Monday, June 17, 2013

Can a Story Change Your Life? - The Bevelled Edge of Love and Hatred: The Tamir Triad, by Lynn Flewelling

I came across Lynn Flewelling's The Bone Doll's Twin - the first book in the trilogy that she calls The Tamir Triad, succeeded by Hidden Warrior and The Oracle's Queen - via, as those who've been reading this series may be able to guess, a review by OSC.  (While his recent works seem to fall short of the stories he churned out in the 1980s - Ender's Shadow being the exception - and I share very little common ground with his political polemics, the man remains a consummate judge of the storytelling art.)  He would later call it "[p]erhaps the deepest psychological novel I've ever read - the fantasy makes the unconscious issues real.  Gorgeous but dark," and "brilliantly original and moving. This story still haunts me, months after reading the books. . . . Th[ese] book[s] drag[] you through so much emotionally painful territory that you're almost relieved when it's done and you can escape to your safe regular life."

I agree completely with his sentiments, yet for me, The Tamir Triad isn't so much about darkness and pain as it is about their polar opposite.  It's about love in all of its forms - family, fellowship, and romance - how fine a line separates it from hatred, and how subtly a relationship can shift from one mode - or extreme - to another.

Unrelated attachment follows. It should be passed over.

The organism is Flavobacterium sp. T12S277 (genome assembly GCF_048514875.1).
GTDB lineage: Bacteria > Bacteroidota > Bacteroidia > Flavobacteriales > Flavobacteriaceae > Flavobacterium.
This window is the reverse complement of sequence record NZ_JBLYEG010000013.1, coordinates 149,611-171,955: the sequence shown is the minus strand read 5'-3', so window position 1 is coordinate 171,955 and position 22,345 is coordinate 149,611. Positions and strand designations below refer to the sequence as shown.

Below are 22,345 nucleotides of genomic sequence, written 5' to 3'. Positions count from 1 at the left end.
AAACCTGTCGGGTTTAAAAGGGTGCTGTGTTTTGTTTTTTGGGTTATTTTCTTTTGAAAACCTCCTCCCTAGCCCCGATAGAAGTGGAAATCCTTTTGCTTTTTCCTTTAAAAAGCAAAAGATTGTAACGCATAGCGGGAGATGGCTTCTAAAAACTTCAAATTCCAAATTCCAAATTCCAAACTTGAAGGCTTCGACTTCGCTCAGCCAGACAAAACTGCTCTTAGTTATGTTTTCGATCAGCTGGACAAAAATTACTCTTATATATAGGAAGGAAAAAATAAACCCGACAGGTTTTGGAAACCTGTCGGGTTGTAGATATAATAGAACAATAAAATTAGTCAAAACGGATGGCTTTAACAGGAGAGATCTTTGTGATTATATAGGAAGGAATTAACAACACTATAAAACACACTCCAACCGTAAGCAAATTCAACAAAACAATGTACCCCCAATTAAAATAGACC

The premise of the books is certainly a dark one, and Flewelling doesn't shy away from exploring the grimmer corners of her own magic systems and milieu, or the human psyche in general.  What struck me the most - and haunted me long after reading the books - wasn't the dire acts and situations, but how genuine, wholesome, and loving the relationships that evolved between the principal characters were.  Despite the complications that necessarily flow from the opening acts of The Bone Doll's Twin, the main character's childhood is one surrounded by caring and invested adults, and - as the story progresses - is further enriched by peers of approximate age, and a best friendship that comes to define the course of the story later arcs.  True, many elements of those relationships serve to deepen the plot and punctuate the conflicts; in fact, the corruption of the familial love between the protagonist and a cousin into an embittered hatred between rivals to a throne is perhaps the most tragic aspect of the entire story.  But it is also the strength of those bonds that serve to carry the protagonist and other principal characters through the pain the plot demands - and to emerge from it whole.

While right and wrong may never blur together, there are no one-dimensionally good or evil characters.  Even the nastiest actors are given touch points of understanding, so that even if the reader cannot condone their actions and roots for their downfall, he or she at least can perceive where they are coming from - or, perhaps, where they went wrong.

As with most stories worth discovering, The Tamir Triad leaves you not only with a greater and satisfying understanding of the characters and events in its own world, but imparts greater insight into your own.

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